Non-Metabolic Causes Of Pathological Fractures in Kenyatta National Hospital in Kenya: A Descriptive Prospective Study..
East and Central African Journal of Surgery.. 12(1):19-23. Abstract
Background: Pathological fractures pose a major challenge to surgeon since he has to treat both the fracture and the pathology associated with it. This study was aimed at determining the pattern of non-metabolic causes of pathological fractures in Kenyatta National Hospital.
Methods: Thirty-eight patients with 53 non-metabolic pathological fractures admitted to the orthopaedic wards were recruited into the study during the period of April 2002 and January 2003. Patient’s demographic and clinical data was collected by the lead investigator. Data was collected by the use of a questionnaire designed for the study. The data was analysed using Microsoft excel software.
Results: The age range was between 1 to 74 years with a peak age in the sixth decade; the male to female ratio was 1:1. The most common causes of these fractures were malignancy, which constituted 47% of all fractures, followed by infection (31%). Osteomyelitis was the cause of all the paediatric pathological fractures. The lower limb was the most common site of pathological fractures regardless of age (47%) and the spine was second (43%). While patients with spinal fractures presented with the complaints of back pain and difficulty in walking, trivial trauma was the most common complaint of patients with appendicular skeleton fractures.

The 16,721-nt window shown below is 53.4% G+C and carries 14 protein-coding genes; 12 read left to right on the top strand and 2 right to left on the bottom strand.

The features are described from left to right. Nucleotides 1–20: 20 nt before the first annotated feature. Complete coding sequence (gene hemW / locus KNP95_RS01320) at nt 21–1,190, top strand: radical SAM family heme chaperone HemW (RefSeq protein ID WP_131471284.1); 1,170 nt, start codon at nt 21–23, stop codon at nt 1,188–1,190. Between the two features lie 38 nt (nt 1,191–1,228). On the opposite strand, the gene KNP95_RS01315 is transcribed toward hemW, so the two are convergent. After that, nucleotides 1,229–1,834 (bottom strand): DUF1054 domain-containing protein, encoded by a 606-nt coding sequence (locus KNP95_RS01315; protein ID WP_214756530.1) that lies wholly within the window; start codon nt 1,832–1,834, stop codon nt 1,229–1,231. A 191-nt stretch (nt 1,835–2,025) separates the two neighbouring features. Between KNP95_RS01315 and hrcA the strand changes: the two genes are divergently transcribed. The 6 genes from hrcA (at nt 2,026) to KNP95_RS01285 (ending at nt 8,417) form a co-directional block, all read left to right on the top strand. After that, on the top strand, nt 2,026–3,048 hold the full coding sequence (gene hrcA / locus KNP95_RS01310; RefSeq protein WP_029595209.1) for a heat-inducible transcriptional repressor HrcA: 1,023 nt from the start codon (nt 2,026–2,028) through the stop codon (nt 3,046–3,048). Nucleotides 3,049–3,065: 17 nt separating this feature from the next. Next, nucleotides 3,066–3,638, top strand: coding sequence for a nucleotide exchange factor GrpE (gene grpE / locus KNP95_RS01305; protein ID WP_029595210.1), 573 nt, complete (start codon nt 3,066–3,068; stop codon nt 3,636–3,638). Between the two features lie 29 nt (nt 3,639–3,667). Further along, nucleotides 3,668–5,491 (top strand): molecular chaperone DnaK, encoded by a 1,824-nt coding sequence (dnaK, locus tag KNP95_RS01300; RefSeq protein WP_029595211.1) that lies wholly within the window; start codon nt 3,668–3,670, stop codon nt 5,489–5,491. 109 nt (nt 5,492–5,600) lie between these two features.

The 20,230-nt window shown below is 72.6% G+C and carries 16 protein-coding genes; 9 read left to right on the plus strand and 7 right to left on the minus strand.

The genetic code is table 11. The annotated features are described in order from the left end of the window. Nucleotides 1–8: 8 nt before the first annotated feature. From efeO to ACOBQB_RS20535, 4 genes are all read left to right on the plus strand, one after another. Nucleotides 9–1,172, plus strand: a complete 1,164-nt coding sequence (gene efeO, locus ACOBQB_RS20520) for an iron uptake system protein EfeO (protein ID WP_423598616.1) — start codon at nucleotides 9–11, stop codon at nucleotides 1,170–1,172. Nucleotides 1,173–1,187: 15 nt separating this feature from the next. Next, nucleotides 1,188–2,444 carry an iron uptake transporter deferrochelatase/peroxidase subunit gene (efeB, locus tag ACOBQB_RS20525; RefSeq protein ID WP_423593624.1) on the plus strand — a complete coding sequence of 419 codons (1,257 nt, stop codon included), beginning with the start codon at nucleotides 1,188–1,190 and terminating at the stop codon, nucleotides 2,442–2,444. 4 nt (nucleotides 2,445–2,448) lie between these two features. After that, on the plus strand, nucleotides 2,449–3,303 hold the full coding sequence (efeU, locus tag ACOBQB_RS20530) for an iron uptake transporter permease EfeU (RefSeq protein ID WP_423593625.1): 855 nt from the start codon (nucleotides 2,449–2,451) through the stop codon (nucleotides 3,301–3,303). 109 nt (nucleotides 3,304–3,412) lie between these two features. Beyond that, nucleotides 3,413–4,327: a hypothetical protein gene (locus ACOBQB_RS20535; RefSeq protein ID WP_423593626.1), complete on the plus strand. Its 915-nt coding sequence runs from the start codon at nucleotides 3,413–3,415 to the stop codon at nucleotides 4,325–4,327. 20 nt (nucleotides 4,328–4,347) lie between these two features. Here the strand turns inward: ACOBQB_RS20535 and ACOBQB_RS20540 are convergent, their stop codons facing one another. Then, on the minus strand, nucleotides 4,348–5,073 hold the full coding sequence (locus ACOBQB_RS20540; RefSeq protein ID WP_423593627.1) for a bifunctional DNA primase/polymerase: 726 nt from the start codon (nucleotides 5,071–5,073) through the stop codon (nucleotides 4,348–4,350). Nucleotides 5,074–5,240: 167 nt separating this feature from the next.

Conclusion: The most common cause of non metabolic pathological fractures in adults was malignancy and osteomyelitis was the most common cause of pathological fracture in children. While there are some differences in the aetiology of these fractures in Kenya from what is documented in literature, the sites and mode of presentation concur although a significant percentage of patients present late.